Poor online course completion rates often stem from poor course instructional choices. We need to include more active learning strategies to improve. This might include the interaction of learners with the content, the instructor and each other.
Course completion is a major data point to consider while evaluating your course analytics. This data is often given as a percentage. Unfortunately, it is also often dismissed by those who are not course designers.
Completion rates in self-chosen courses are almost completely dependent on engagement. Of course, we cannot control our students' lives, learning preferences, work schedules, motivation, etc.
Courses that are all lecture, like the talking head or talking slide variety, we are not using good course design. If a learner buys one course from you and it was too confusing/not organized/contained hours of video, you just lost a customer.
In fact, us course designer types would probably call those "extra resources". Lectures should not primary instruction. According to research, lectures don't work:
Research also tells us that we teach the way that we were taught.
“If we teach today’s students as we taught yesterday’s, we rob them of tomorrow.” ― John Dewey (Teacher who advocated for people to think creatively rather than following old habits)
You may have attended some amazing lectures in your life. These are a super easy way to teach for the teacher. Sometimes that is an okay way to lean. All the time? Nope.
You may be thinking to yourself, "I love lectures!" Science disagrees according to many studies. Here is one of my favorites about the effectiveness of the holy grail of video instruction, TED Talks. There certainly are benefits of video but video lectures cannot and should not be the only method of instruction in your courses.
If you are a course DIY-er or entrepreneur, you may be trying to fill both roles. Maybe you are following the current market and building courses on Udemy, Teachable or one of the many other systems out there. These systems allow you to upload text and video. Maybe you can attach some resources files or links, too.
People do not learn from listening to hours of videos or podcasts. Add different modalities and engagement strategies to make your course work for learners, boost attendance and rock those completion rates.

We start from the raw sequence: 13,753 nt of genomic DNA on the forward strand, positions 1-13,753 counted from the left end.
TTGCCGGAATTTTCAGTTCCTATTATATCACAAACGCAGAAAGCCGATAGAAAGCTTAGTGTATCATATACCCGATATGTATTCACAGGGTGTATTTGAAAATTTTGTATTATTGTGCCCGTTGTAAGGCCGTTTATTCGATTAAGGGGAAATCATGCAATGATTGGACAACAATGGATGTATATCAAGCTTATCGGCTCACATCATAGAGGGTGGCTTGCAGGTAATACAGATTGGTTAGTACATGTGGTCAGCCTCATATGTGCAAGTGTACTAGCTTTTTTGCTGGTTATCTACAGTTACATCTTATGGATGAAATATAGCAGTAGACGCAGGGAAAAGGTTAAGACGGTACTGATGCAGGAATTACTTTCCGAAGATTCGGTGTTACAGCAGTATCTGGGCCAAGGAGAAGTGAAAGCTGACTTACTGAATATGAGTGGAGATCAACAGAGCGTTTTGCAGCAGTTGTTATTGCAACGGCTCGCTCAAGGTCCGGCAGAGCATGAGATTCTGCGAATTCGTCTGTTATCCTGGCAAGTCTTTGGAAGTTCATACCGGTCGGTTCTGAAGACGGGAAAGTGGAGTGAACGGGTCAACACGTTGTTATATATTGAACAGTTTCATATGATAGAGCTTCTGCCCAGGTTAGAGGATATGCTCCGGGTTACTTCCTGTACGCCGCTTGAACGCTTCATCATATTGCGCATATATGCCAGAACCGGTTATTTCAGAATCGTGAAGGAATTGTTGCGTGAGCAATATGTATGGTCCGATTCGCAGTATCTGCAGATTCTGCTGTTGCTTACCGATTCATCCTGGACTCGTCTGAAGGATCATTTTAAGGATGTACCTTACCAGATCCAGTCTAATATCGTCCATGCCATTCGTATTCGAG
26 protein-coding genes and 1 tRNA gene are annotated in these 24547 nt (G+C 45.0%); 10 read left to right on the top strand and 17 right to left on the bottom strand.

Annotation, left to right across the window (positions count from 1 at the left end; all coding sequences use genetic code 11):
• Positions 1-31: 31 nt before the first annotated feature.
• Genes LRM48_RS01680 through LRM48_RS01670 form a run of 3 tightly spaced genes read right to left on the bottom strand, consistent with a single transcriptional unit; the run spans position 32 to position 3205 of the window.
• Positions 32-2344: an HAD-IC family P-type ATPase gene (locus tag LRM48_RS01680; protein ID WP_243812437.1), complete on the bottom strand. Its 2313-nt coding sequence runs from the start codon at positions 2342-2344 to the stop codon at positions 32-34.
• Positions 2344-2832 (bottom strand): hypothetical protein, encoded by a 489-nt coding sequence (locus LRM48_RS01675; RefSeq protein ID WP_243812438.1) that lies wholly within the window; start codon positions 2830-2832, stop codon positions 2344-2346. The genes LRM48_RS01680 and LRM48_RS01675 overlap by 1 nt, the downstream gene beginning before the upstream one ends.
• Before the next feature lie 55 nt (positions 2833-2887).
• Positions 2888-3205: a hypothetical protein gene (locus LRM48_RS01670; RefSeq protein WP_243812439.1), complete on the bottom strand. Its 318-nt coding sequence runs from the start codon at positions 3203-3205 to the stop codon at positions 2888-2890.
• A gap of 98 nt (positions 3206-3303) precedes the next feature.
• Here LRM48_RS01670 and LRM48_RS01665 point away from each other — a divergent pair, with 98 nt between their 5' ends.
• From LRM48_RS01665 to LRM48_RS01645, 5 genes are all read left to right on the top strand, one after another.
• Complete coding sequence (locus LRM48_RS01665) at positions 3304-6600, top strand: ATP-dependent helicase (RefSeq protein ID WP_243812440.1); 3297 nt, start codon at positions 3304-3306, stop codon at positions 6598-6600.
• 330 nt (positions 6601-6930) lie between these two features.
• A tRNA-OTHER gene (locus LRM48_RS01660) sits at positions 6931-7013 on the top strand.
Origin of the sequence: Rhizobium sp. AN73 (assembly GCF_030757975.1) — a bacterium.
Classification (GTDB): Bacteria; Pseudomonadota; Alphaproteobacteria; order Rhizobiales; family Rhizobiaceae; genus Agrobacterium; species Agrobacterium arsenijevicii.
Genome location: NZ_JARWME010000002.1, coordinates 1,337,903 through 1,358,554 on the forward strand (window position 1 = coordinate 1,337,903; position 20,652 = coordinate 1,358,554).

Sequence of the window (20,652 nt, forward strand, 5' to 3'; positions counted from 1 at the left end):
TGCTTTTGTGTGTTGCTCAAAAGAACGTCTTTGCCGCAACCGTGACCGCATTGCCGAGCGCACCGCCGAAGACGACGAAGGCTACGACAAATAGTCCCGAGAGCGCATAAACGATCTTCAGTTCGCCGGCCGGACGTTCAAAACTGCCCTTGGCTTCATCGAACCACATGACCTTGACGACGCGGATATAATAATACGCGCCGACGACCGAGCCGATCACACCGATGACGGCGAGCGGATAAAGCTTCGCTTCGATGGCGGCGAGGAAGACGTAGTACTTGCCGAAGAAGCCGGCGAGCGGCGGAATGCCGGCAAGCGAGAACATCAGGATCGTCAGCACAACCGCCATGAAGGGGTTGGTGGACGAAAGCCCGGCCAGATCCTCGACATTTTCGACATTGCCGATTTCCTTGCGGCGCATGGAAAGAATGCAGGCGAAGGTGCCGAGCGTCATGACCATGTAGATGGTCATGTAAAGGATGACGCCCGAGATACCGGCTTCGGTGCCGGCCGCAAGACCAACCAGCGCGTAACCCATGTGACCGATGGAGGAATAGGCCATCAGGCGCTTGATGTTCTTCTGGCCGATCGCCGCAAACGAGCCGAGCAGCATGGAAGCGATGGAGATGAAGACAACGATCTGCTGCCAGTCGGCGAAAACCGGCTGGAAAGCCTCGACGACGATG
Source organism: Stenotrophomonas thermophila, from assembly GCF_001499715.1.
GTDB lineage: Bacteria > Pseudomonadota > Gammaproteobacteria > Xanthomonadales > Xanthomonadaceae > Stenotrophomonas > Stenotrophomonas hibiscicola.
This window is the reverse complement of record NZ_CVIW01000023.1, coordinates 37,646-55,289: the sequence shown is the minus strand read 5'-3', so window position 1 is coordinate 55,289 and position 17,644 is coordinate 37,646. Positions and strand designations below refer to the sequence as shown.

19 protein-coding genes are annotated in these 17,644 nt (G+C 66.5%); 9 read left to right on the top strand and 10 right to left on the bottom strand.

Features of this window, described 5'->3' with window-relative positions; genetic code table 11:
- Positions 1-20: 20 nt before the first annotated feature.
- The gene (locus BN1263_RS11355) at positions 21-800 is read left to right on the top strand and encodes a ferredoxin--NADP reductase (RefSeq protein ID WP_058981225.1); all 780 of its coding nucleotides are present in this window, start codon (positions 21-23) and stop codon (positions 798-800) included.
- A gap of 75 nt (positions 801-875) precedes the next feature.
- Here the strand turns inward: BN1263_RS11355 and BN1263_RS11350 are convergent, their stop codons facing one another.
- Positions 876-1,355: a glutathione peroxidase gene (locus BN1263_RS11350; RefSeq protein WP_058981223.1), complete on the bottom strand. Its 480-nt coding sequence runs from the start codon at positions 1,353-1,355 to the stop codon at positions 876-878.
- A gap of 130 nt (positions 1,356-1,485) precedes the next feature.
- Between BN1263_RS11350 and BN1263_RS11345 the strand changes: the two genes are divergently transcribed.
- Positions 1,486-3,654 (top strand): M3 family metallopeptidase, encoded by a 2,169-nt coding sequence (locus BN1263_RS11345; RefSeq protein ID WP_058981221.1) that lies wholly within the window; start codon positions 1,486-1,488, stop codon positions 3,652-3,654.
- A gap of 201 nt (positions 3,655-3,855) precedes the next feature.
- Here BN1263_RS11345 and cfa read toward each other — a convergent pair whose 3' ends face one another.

Add different modalities and engagement strategies to make your course work for learners, boost attendance and rock those completion rates - CLICK TO TWEET
Alternatives to Lectures
"We know that learning is harder from the sidelines."
Weiman, C.E., (2014. Large-scale comparison of science teaching methods sends clear message. Proceedings of the National Academy of Sciences (PNAS), 111 (23), 8319-8320.
Here are some ideas to spark your creative juices:
Use the human social nature by leveraging discussion boards. Use for more than just discussions - play games, brainstorm, have your learners share stories and case studies.
Old fashioned assignments designed for adults. They must be immediately applicable and not a waste of time. Build in accountability because adults are busy and will blow it off.
Self check assessments are a great way to informally allow learners to gauge learning. Offer follow up "just in time" resources for those who feel that they have not gained mastery of the topics yet.
Hire a course designer and have it all done for you.
To sum up…
Keep the course completion rate in mind. You have a lot of control over that metric so watch it closely as you make changes. Course reviews will also give you insight into this metric. If an online platform limits your ability to make sound instructional decisions, ditch it and move to something that allows more researched best practices to be used. Video instruction is not bad but use it sparingly and only for content that warrants it. Active learning strategies are a surefire way to move ahead of the crowd of untrained entrepreneurs trying to build online courses to highlight an expertise.